Navigant Research Blog

Industrial IoT Gets Needed Technology Boost from Vendors

— June 14, 2018

For many businesses, the industrial Internet of Things (IIoT) has yet to take hold. Most are well aware of the concept, but have little practical experience with the intricacies of IoT deployments, or else lack a strategy for taking advantage of IoT. Lately, though, new tools and better approaches have become available to help move firms still on the sidelines to the playing field.

OSIsoft Cornering Collaboration

For example, OSIsoft has developed several ways of collaborating so clients can get the most from their operational data. The company is working with Amazon Web Services to simplify the analytics process that kicks in when a firm uses OSIsoft’s PI System. Also, the company has a new deal with Nokia whereby the two firms will jointly develop new business models based on integrating IoT with private LTE networks. The aim is to help customers more easily deploy predictive maintenance and communication infrastructure. Lastly, in the utility sector, OSIsoft is helping Japan’s Kansai Electric Power Company (KEPCO) use the PI System in a newer way, providing remote monitoring and real-time alerts to reduce grid downtime.

Sprint Looks to Capture the Small and Medium Business Market

US wireless carrier Sprint is another firm supplying a new IoT tool, in this case aimed not only at larger firms but also the often overlooked small and medium business market. Sprint has created its IoT Factory, an online marketplace offering pre-packaged IoT solutions. The marketplace is a collaborative effort that includes strategic partners myDevices, a creator of drag-and-drop IoT devices, and the Goldie Group, a firm that provides lifecycle services in the electronics and wireless industries.

Let’s Talk about Progress

Progress, a provider of application development and deployment technologies, has come out with a new self-service anomaly detection and prediction tool for the IIoT market. The firm’s DataRPM is said to be a first-of-its-kind offering that enables R&D and innovation groups to enhance their decision-making capabilities during IIoT proof-of-concept or piloting projects. The new tool is hosted on AWS, which is offering free trials of Progress’ DataRPM to qualified manufacturers.

And Then There’s Microsoft

Finally, Microsoft is forging ahead with efforts to promote its Azure IoT Edge capabilities. At its annual Build conference, the software giant announced that it is open-sourcing Azure IoT Edge Runtime, launching Project Kinect for Azure, and further embracing Kubernetes. What this means is Microsoft is all in on IoT. This was underscored by the announcement earlier in the year that it is tripling its previous spending on IoT.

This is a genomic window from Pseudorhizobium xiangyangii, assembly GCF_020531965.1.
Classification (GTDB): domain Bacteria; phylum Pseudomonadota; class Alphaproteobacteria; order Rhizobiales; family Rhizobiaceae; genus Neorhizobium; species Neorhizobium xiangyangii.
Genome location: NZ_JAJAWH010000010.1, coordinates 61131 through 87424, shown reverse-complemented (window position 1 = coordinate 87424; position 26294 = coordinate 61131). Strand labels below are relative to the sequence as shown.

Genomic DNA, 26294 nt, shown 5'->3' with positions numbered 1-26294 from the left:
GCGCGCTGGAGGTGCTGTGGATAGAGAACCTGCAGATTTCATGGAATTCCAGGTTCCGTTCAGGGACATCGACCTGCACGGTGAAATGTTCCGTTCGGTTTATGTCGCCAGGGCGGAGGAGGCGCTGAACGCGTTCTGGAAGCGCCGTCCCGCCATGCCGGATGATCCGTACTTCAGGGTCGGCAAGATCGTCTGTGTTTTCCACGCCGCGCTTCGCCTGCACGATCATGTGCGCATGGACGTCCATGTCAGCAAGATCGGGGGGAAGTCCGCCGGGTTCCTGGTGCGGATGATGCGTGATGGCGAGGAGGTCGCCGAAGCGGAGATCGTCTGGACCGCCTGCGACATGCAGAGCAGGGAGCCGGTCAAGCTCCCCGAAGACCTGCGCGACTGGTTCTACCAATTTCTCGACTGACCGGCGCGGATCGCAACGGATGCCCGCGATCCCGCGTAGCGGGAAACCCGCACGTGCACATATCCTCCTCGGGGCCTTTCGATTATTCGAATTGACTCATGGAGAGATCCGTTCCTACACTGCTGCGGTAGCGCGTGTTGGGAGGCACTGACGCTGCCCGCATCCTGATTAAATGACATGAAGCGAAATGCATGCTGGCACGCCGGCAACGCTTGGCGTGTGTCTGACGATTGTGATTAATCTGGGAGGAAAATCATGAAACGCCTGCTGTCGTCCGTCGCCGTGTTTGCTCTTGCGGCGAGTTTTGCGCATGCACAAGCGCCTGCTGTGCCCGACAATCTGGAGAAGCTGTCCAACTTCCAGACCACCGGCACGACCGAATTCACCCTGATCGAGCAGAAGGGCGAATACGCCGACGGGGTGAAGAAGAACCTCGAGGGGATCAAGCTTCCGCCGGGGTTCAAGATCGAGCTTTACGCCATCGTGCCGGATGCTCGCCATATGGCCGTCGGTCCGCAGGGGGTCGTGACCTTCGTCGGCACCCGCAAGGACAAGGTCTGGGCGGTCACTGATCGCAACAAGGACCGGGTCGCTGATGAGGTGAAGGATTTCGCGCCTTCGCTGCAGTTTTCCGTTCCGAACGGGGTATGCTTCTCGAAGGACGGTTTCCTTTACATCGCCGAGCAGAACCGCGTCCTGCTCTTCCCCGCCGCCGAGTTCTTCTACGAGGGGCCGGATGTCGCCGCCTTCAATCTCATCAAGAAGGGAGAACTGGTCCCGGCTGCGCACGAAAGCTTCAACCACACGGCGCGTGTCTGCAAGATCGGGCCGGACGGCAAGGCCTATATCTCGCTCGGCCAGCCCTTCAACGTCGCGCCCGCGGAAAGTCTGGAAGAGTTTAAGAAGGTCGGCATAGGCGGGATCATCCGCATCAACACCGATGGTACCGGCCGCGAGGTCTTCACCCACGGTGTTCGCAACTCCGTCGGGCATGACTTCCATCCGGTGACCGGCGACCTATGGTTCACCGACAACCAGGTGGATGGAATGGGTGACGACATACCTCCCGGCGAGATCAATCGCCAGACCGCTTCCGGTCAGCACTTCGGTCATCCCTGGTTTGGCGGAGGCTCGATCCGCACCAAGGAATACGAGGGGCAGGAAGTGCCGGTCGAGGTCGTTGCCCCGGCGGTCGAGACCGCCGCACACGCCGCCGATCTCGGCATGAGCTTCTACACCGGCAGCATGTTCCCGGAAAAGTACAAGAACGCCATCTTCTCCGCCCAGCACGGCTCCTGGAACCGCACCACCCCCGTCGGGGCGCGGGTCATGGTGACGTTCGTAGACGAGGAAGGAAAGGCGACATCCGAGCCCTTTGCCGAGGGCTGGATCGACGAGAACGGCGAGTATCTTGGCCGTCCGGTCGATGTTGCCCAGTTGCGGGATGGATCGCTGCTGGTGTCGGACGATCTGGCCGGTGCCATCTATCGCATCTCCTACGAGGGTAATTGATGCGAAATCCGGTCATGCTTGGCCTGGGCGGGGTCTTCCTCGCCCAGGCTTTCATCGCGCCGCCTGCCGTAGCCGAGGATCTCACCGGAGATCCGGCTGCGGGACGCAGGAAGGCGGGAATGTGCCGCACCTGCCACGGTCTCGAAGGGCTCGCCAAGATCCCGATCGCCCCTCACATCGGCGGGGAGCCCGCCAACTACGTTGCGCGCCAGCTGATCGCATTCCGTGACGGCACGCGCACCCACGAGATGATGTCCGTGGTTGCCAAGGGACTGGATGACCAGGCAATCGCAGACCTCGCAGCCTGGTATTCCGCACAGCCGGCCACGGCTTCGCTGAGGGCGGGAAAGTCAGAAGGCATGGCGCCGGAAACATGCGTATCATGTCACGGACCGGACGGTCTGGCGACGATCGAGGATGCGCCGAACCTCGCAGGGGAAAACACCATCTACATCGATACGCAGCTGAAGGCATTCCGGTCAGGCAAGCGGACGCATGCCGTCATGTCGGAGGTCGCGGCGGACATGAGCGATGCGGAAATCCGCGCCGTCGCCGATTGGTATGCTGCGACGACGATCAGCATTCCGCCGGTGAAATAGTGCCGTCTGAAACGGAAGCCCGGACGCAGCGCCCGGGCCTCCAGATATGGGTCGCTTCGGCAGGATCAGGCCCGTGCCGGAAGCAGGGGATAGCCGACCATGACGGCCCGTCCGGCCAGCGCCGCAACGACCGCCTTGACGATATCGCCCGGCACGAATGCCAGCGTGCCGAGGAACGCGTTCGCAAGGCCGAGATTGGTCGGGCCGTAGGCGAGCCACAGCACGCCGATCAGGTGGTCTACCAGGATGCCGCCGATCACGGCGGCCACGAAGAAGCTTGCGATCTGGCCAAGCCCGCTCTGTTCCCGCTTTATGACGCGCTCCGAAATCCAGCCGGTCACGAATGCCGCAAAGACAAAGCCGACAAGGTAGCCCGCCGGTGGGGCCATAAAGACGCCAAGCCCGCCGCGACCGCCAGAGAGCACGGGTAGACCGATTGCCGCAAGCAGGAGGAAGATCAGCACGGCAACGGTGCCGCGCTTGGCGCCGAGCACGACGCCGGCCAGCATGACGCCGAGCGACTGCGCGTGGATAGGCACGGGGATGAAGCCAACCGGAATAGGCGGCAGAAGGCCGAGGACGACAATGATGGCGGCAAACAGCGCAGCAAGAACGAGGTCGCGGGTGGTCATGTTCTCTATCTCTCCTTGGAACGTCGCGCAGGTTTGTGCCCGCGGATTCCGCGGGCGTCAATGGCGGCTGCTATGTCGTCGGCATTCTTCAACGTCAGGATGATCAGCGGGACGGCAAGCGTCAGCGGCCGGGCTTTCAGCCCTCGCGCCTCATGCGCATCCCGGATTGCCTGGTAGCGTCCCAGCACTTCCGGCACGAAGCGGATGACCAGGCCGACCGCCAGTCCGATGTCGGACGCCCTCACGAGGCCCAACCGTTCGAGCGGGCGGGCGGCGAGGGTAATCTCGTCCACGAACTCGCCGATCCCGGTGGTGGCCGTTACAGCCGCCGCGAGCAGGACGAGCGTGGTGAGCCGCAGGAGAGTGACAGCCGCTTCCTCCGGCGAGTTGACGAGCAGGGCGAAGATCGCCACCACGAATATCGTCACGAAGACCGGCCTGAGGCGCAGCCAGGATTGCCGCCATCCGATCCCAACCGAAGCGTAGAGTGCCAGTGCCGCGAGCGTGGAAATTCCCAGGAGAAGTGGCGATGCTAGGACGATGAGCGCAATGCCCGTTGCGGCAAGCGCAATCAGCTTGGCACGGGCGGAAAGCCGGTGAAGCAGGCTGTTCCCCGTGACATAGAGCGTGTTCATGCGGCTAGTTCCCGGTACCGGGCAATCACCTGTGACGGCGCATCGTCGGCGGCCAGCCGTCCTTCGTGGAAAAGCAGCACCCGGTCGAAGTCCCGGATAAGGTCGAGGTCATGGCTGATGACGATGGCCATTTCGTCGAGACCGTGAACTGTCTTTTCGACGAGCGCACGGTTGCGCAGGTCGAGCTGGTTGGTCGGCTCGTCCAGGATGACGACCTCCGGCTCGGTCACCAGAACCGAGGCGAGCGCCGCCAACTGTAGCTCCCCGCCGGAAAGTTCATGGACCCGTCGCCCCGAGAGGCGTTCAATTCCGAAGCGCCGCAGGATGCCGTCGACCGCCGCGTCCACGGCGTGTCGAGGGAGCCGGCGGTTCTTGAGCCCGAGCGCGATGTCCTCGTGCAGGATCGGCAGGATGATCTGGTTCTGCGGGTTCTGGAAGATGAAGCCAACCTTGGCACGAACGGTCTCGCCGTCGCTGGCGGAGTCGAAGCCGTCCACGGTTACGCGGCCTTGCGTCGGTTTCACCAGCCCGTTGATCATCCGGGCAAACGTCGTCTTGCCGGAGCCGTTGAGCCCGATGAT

Small Steps Add Up

Individually, these might appear to be mere small steps in the evolution of the IIoT market. Taken together, however, these efforts illustrate the type of technology development momentum necessary to drive adoption. These strategic moves should help reduce the complexities involved in IoT projects.

This is just the type of market development anticipated in Navigant Research’s most recent report on the subject, Industrial Internet of Things. The report notes how, unlike consumer markets for IoT, the industrial or enterprise adoption pace will be more measured in the near term, with a surge coming later. That pace is likely given how many companies take a more restrained approach to new technology. Established companies will be hesitant to fully adopt until the evidence shows that they will get the necessary ROI.


Amazon Continues to Expand Its Services, but Where Will It Go Next?

— May 29, 2018

In 2017, we saw how far Amazon was willing to push the boundaries of technology to make its customers’ lives more convenient with its Key service, which granted access for in-home deliveries through a compatible smart lock and the Amazon Cloud Cam. Then earlier this year, we saw Amazon push this service further with its acquisition of Ring, which allows the company to own the entire delivery experience, instead of having to rely on partnerships to enable the Key service. And now, we are seeing the company expand this service even further by bringing deliveries to the car.

The Dawn of in-Car Deliveries

On April 28, 2018, Amazon announced that it was partnering with General Motors and Volvo to grant couriers access to a person’s vehicle to deliver packages. Amazon has been testing the service in California and Washington for the past 6 months, and is now rolling it out in 37 US cities. The service is currently only available to Amazon Prime subscribers and those who own a model year 2015 or newer GM or Volvo vehicle. There have already been a series of automakers experimenting with in-car deliveries, including Audi, Volvo, and Volkswagen. The technology equipped in GM and Volvo vehicles, primarily OnStar and Volvo On Call, which are used for features like roadside assistance, make these manufacturers a good fit for Amazon’s service expansion.